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Wright's not ready to use his casket

This year Don Wright, founder and President of Wright Table company, blew the dust off his grim plans to build a casket, but he’s not planning to reap a ton of profits from the piece.This year Don Wright, founder and President of Wright Table company, blew the dust off his grim plans to build a casket, but he’s not planning to reap a ton of profits from the piece.
AT THE MARKET - If you're looking for Don Wright this market, don't expect to find him lying down on the job in his latest creation.
Oh, and keep an eye out for the casket if you're looking for high-end custom furniture maker Wright Table this market, of which he is president and founder.
It's a morbid little piece of quality furniture that Wright has been thinking about building for years, but hadn't quite closed the lid on, so to speak.
He finally got around to making the piece, an ongoing joke in his infamous, sardonically funny market invitation letters, which many people who don't even visit his showroom sign up to receive.
"I've had people out of business who want the letter. If you can't sell them, you humor them," Wright said, adding that this year he wrote his 81st letter, which also marks the company's 40th anniversary.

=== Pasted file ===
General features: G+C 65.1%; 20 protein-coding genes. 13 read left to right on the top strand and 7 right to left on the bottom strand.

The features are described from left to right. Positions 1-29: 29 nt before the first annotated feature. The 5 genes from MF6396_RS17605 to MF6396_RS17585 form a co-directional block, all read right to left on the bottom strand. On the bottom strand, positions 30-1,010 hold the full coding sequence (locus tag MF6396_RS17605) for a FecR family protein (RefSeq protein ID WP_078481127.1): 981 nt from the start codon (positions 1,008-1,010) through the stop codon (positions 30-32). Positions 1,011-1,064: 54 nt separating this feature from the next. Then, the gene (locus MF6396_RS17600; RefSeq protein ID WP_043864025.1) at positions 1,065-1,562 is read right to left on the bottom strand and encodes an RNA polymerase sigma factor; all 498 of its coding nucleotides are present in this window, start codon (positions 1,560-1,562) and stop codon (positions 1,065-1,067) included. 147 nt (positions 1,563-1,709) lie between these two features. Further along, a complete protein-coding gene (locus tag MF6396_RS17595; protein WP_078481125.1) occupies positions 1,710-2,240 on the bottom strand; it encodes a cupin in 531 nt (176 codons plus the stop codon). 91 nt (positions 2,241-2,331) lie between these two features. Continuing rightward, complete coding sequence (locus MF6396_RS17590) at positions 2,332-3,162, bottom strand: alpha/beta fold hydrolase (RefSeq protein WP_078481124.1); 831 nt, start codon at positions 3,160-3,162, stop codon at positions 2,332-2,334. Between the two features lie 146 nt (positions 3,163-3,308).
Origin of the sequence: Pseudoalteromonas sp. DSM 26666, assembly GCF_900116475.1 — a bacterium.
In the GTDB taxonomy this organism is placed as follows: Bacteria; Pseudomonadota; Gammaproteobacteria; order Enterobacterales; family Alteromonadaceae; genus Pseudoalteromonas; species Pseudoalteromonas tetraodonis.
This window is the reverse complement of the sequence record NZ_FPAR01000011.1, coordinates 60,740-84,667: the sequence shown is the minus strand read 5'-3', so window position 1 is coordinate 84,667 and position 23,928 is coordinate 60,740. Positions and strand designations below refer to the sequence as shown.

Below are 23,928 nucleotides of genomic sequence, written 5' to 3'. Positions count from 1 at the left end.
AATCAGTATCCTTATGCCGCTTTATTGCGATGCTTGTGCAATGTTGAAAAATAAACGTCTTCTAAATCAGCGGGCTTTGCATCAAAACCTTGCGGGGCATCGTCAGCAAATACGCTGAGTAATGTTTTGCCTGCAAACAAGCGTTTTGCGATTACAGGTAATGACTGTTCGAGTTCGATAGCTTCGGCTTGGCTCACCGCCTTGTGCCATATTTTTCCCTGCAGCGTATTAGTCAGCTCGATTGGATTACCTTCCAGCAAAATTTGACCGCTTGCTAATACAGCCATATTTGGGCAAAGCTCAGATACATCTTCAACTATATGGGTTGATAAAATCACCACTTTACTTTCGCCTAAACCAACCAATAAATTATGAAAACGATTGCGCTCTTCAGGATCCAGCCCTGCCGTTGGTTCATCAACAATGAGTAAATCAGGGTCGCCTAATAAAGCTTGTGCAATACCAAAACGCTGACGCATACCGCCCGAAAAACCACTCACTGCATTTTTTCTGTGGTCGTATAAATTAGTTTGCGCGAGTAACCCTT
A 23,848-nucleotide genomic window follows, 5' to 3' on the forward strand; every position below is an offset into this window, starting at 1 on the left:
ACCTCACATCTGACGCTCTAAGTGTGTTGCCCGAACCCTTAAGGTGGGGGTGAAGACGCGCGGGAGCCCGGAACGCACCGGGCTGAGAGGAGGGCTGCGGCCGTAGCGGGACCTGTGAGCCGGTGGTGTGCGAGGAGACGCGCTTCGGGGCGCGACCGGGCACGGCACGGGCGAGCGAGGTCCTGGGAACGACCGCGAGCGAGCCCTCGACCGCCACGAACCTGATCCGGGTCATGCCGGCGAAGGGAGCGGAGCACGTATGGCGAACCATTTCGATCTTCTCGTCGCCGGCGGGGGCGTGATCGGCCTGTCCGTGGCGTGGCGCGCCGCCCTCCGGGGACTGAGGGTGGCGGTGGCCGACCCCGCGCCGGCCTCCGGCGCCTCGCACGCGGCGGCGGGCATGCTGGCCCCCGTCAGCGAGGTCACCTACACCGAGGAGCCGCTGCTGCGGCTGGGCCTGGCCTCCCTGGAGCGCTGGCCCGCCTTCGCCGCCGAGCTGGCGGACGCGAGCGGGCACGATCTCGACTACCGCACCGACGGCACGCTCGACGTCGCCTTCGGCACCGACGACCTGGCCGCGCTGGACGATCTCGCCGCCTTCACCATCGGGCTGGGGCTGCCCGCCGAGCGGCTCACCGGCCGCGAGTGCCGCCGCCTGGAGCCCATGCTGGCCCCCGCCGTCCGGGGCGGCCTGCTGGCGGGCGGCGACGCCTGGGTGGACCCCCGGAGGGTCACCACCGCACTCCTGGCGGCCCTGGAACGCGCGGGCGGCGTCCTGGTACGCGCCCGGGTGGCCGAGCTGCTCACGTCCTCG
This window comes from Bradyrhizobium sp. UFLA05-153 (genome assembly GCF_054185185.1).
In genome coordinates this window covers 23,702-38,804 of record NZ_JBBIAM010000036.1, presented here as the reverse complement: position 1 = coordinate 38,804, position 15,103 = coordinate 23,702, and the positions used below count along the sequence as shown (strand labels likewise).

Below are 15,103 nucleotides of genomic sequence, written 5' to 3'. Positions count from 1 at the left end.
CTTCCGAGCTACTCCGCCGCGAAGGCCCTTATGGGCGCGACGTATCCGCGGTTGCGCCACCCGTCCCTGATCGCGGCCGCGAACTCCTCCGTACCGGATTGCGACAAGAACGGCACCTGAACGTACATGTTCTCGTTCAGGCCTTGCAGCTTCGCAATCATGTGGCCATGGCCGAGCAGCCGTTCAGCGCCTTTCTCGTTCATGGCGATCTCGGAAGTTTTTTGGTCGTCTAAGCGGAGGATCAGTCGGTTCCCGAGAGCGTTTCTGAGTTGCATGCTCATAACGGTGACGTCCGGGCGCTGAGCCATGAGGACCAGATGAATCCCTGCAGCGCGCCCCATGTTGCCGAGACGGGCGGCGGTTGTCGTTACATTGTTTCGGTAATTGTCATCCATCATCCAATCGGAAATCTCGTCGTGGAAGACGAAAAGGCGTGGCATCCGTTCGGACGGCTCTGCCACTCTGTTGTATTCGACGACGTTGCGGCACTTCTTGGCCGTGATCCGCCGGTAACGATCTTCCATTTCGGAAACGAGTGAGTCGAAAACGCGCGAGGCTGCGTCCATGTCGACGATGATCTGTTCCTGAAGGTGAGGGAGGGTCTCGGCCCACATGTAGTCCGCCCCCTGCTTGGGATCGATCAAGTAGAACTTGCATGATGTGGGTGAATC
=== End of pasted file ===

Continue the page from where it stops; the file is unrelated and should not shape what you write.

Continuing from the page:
In the new letter he jokes, "Last November my brother John got the flu shot and came down with the flu the next day. Clearly this year's batch of vaccine is useless, so I blew the dust off my casket plans. My brother's recovery is someone else's opportunity. Come on in for a fitting."
Wright doesn't currently have plans to be buried in the casket - not any time soon, at least, he jokes. It is on display here in the company's showroom at 330 N. Hamilton St. on the second floor.
It is a high-end piece in sapele wood and curly maple, with dovetail joinery and a chocolaty finish. He believes this one has been sold to a store in West Virginia.
"The furniture business used to be very closely tied to funeral homes. Lots of small towns had casket makers and they were often furniture makers too," Wright said.
Wright, who is full of good advice - if an idea sounds stupid, it probably is, he says - believes the economy is off the bottom and working its way back up.
Wright's family is trying to collect all of his market letters.
"Don's a one-of-a-kind who is a very talented craftsman in the old tradition," said Joe Carroll, a longtime friend of Wright's who is president of McNeill Communications Group in High Point and former publisher of Furniture/Today.
"He doesn't follow convention," said Carroll. "He's his own man who is known to tell his customers that he makes furniture his way - which is exceptional by the way - and they can take it as is or buy something else."

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